Unapologetic insolence from an aging subversive

Unapologetic insolence from an aging subversive

Sunday, 11 April 2010

Australia - Asylum for Political Lunatics


This is the first time I've linked to a Catholic Newspaper, but The Catholic Leader today features the best article on refugee policy I've seen in a long time.

I don't know about anyone else, but I've had a gutful of shock jocks, drop-kick bloggers and tabloid newspapers stirring up fear and resentment of vulnerable and desperate people who have been dispossessed of every skerrick of security and live in fear of their lives. I'm also heartily sick of politicians, both Labor and Coalition, attempting to score brownie points for toughness by beating their chests about "border protection".

I saw enough of the disruption caused by war in Vietnam in 1970 to understand something of what these families are going through. Many years ago I looked into the eyes of some women and children who were in a restricted area near Binh Ba and saw the fear created by being confronted by men with weapons. I can only imagine how it would feel if my family were in a similar situation, and the lengths I would go to in an effort to keep them safe.

As a nation, we've grown so smug and complacent that many of us are more concerned about insignificant issues in the quality of our own lifestyles than about matters of life of death for others. Australian values are rapidly becoming as inward-looking as those of some of our more vapid friends across the Pacific.

The Leader article very clearly exposes the media and political race to the bottom that has characterised the issue in this country since John Howard's cynical exploitation of those on board the MV Tampa in 2001, by making the following points -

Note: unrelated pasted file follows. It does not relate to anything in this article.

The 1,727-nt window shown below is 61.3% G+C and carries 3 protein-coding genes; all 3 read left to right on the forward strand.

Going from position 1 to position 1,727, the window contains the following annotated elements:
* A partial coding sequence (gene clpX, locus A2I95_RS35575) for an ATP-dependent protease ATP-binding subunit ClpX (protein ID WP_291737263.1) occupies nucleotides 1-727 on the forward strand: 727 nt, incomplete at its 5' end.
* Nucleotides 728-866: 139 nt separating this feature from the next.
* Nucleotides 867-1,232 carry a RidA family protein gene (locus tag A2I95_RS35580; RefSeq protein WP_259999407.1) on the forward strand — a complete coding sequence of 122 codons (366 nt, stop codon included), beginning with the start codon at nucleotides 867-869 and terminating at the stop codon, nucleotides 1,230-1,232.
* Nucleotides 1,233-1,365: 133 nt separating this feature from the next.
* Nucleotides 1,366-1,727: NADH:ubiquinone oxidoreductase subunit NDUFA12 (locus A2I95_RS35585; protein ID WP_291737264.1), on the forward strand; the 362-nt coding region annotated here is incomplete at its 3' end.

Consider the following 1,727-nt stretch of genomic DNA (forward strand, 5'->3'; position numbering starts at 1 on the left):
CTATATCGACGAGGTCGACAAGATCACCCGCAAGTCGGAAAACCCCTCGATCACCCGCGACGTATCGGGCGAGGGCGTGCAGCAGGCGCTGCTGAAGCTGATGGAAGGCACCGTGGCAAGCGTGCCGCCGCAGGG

Only a quarter of unauthorised arrivals come by boat. The largest majority come by plane, and the majority of these are from mainland China.

There has actually been a reduction (12%) during 2008 - 2009 in the number of people held in detention centres.

Refugee centres for Hazaras, the largest Afghani group seeking asylum in Australia, are no longer available in Afghanistan. Those seeking safety in Quetta in Pakistan, long the traditional destination of Hazaras escaping the Taliban, are being snatched off the street by Iranian agents.

Australia is a signatory to international conventions recognising the right of people fleeing persecution and violence to seek refuge.

To quote the Leader article -

Brisbane archdiocese's Catholic Justice and Peace Commission made the call following a recent front-page story in The Sunday Mail that the commission's executive officer Peter Arndt said had the effect of "de-humanising asylum seekers and robbing them of their God-given dignity".
Mr Arndt appealed to Catholics to defend the right of people to seek asylum in Australia and to be treated as human beings - "not as demons to be feared or as objects to be used for political or commercial benefit".
"Both major (political) parties are trying to show that they are tough with boat arrivals and they are causing a lot of suffering and unfairness for people seeking asylum," he said.

And -

"There is a potent mix of sensationalised media reporting, political point scoring, xenophobia and resentment", Mr Ferguson wrote.
"The consequence is that the circumstances and need of people who are in desperate situations is forgotten.
"At worst, they are being demonised and portrayed as a threat to our way of life."
Mr Ferguson urged a different response than that taken by politicians.
"Imagine a nation encouraged to be proud that we are one of only a few in the region to have signed the UN Convention on the Status of Refugees," he said.
Mr Arndt called on Catholics to reject "the attempts by fear mongers in politics and the media to foster resentment towards our fellow human beings".
"As Christians, we see asylum seekers as our sisters and brothers," he said.
"It is our responsibility to defend their human dignity and to encourage our politicians and the community to treat them with compassion and fairness."

How right he is.

Yes - it's all there.

The lunatics are taking over the asylum

4 comments:

Boy on a bike said...

My father-in-law was a refugee. He spent two years in Austria waiting for a place to go. He arrived with no English, no money and only the shoes on his feet and the clothes on his back. Once he had settled and learnt the lingo and started a business, he spent a lot of his free time helping other refugees (he was a mad Mick).

However, he got in line, waited his turn, put up with all the bureaucracy and paperwork etc, learned the language and assimilated. I think we should have a generous refugee intake - but it has to be managed.

Richard Sharpe said...

Here’s the trick, the people coming over on the boats are not the poor and huddled masses. Here’s why: